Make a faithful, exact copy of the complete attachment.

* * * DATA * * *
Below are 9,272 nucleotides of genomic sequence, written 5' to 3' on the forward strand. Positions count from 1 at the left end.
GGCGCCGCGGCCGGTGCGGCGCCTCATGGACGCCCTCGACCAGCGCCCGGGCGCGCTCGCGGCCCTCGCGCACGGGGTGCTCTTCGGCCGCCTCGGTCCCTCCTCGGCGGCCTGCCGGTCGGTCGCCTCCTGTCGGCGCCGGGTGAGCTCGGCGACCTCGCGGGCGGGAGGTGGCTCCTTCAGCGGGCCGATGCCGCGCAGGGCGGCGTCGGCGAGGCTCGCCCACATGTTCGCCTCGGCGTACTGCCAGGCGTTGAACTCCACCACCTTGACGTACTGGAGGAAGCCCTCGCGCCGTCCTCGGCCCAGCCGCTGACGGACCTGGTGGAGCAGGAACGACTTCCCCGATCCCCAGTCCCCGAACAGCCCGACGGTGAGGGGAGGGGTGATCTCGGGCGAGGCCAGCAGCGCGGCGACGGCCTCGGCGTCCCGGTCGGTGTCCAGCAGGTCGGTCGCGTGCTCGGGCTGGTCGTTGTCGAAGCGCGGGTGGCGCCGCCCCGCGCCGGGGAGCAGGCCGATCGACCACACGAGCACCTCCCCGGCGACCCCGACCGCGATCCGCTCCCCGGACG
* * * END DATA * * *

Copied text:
Below are 9,272 nucleotides of genomic sequence, written 5' to 3' on the forward strand. Positions count from 1 at the left end.
GGCGCCGCGGCCGGTGCGGCGCCTCATGGACGCCCTCGACCAGCGCCCGGGCGCGCTCGCGGCCCTCGCGCACGGGGTGCTCTTCGGCCGCCTCGGTCCCTCCTCGGCGGCCTGCCGGTCGGTCGCCTCCTGTCGGCGCCGGGTGAGCTCGGCGACCTCGCGGGCGGGAGGTGGCTCCTTCAGCGGGCCGATGCCGCGCAGGGCGGCGTCGGCGAGGCTCGCCCACATGTTCGCCTCGGCGTACTGCCAGGCGTTGAACTCCACCACCTTGACGTACTGGAGGAAGCCCTCGCGCCGTCCTCGGCCCAGCCGCTGACGGACCTGGTGGAGCAGGAACGACTTCCCCGATCCCCAGTCCCCGAACAGCCCGACGGTGAGGGGAGGGGTGATCTCGGGCGAGGCCAGCAGCGCGGCGACGGCCTCGGCGTCCCGGTCGGTGTCCAGCAGGTCGGTCGCGTGCTCGGGCTGGTCGTTGTCGAAGCGCGGGTGGCGCCGCCCCGCGCCGGGGAGCAGGCCGATCGACCACACGAGCACCTCCCCGGCGACCCCGACCGCGATCCGCTCCCCGGACG